The stock rose 7.2% to $11.78 at 11:52 a.m. in New York trading following a deal to merge with VG Acquisition Corp., a special-purpose acquisition company founded by billionaire Richard Branson.
The agreement valued the company at $3.5 billion, with Chief Executive Officer Anne Wojcicki and Branson each investing $25 million.
Moving forward, 23andMe has a deal in place to collaborate on drug development with GlaxoSmithKline Plc, which took a $300 million stake in the company in 2018.
Other investors beyond Branson and Wojcicki in the SPAC deal
included Fidelity Management & Research Company LLC, Altimeter Capital, Casdin Capital and Foresite Capital.

(July 13, 2021) U.S. Special Operations Command to Test Anti-Aging Pill
U.S. Special Operations Command (SOCOM)—which develops and employs Special Operations Forces
worldwide to advance U.S. policies and objectives—has “completed preclinical safety and dosing studies
in anticipation of follow-on performance testing” of a first-in-class nicotinamide adenine dinucleotide, oxidized state (NAD+) enhancer,
a small molecule drug being developed by Metro International Biotech (MetroBiotech),
Navy Cmdr. Timothy A. Hawkins, a spokesperson for SOCOM, told GEN.
SOCOM and MetroBiotech are set to start clinical trials during the 2022 federal fiscal year, which starts October 1.

(July 28, 2021) George Church on Gene Therapies and Longevity
What have been the successes and the failures of gene therapy in recent years? What do you expect to happen in the next few years?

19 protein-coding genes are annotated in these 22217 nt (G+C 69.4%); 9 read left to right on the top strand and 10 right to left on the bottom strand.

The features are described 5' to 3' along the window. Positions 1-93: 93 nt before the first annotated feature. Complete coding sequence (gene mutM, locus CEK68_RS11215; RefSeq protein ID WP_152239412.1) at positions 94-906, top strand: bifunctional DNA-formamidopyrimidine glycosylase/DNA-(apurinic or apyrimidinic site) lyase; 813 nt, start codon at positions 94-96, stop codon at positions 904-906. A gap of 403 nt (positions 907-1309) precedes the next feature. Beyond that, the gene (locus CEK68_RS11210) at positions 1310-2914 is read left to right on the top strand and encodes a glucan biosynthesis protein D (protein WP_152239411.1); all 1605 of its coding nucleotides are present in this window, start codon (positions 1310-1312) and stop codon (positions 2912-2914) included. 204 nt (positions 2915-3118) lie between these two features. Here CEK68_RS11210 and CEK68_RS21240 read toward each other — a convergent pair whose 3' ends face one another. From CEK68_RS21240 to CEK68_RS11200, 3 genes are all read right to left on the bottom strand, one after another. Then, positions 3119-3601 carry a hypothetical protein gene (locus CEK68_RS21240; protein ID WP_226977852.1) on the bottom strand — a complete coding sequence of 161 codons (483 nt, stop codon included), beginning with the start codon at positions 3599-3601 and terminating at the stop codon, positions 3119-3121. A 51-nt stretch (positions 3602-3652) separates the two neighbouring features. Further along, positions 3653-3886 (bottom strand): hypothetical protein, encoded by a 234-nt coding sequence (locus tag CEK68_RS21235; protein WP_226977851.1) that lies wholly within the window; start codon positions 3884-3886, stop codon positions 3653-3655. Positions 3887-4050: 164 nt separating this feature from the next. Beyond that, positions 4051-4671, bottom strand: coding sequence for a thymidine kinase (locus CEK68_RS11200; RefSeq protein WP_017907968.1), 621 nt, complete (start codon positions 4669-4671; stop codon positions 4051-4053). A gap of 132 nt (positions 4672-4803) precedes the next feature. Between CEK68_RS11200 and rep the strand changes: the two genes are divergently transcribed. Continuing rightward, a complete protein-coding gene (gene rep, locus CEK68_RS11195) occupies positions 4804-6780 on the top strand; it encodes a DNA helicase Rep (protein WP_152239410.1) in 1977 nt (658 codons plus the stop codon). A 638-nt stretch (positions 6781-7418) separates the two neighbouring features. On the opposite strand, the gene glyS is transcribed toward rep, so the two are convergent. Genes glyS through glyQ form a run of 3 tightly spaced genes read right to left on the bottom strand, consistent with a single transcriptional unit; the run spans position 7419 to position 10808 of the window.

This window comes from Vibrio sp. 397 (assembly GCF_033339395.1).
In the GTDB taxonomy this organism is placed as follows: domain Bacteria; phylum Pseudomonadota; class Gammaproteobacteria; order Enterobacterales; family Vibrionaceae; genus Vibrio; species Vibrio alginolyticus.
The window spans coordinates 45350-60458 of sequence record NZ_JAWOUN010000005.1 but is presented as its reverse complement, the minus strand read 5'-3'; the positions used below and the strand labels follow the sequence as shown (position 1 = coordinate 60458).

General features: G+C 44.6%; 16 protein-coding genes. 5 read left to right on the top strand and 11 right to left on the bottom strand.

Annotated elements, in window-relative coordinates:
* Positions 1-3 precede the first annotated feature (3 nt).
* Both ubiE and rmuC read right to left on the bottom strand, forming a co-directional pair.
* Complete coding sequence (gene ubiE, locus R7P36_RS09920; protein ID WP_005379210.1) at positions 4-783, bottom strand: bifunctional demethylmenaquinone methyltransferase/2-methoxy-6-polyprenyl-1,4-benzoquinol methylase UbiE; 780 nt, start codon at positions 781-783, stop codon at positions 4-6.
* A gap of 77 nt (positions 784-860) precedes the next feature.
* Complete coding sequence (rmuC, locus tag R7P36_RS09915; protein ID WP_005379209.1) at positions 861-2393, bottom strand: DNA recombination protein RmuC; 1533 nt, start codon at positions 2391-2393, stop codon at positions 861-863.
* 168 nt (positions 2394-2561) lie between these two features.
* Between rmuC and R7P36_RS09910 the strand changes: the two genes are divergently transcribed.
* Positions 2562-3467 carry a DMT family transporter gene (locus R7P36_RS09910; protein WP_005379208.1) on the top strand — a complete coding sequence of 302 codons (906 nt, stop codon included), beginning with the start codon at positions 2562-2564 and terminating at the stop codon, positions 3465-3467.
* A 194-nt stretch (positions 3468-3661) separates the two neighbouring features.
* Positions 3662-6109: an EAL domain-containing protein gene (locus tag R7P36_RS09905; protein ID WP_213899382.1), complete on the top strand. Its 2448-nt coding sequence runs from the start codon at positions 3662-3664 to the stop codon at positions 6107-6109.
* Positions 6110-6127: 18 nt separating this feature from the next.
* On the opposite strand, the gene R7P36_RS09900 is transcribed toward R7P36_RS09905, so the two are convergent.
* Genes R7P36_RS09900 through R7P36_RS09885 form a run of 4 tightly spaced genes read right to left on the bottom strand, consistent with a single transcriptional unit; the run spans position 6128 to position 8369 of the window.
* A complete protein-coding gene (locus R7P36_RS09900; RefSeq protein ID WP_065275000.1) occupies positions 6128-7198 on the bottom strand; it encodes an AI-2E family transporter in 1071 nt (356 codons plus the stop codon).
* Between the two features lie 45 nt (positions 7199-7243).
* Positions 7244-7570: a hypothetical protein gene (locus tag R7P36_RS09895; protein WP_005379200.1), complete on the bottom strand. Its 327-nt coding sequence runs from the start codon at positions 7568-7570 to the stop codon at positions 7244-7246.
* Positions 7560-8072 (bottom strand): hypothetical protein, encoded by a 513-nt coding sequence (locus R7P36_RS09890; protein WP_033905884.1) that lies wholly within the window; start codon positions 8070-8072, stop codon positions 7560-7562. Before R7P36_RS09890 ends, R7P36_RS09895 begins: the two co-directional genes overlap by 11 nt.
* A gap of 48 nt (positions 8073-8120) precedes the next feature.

So, most of the big failures of gene therapy happened at the very beginning, around the year 2000,
almost two decades ago, when a couple of people died from an LMO2 oncogene, and one person died from an immune reaction to an adenovirus vector.
So, that was 20 years ago. Fast forward to now, and gene therapies are mostly succeeding, hundreds of them are in clinical trials,
you have dozens that have been approved by the FDA.

That’s gene therapy broadly, and there are even a few specifically CRISPR-based, which means editing.
Gene therapy is, classically, adding a gene, while CRISPR is typically subtracting a gene,
and those also are beginning to work for sickle cell disease and retinal disease, and so on.
Both categories are looking pretty good recently, in the last few years.

Do you think that the success of the vaccines can change the momentum, maybe in terms of policy and regulation?
Absolutely. Also, the speed. This is radically new technology, and yet, messenger RNA for gene delivery was approved in ten months.
And so, we can hope that this is generalizable to other, similar therapies.

(September 4, 2021) Meet Altos Labs, Silicon Valley’s latest wild bet on living forever
Amazon founder Jeff Bezos has reportedly invested in Altos Labs, a startup dedicated to discovering how to reverse the aging process.
Altos Labs is the brainchild of another billionaire, Yuri Milner.
Milner is regarded as Russia's most powerful digital investor
and was one of the early supporters of Facebook (per Screen Rant), Twitter, and Xiaomi.

Input Mag said Larry Page, Peter Thiel, and Larry Ellison are affluent individuals who have invested in anti-aging research.
Last year, Bezos and Thiel invested in Unity Technologies, which hopes to develop anti-aging medicines.
Meanwhile, Page, a co-founder of Google, has invested substantially in a startup named Calico.



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Billionaires quest for immortality Empty Re: Billionaires quest for immortality

Post by Abacus Sat Mar 19, 2022 1:43 pm

Alan MacLeod
(March 19, 2022)

Did you know rich billionaires pay top dollar to inject themselves with the blood of poor teenagers?

Read my investigation about it here for @MintPressNews.

"Harvesting the Blood of America’s Poor: The Latest Stage of Capitalism"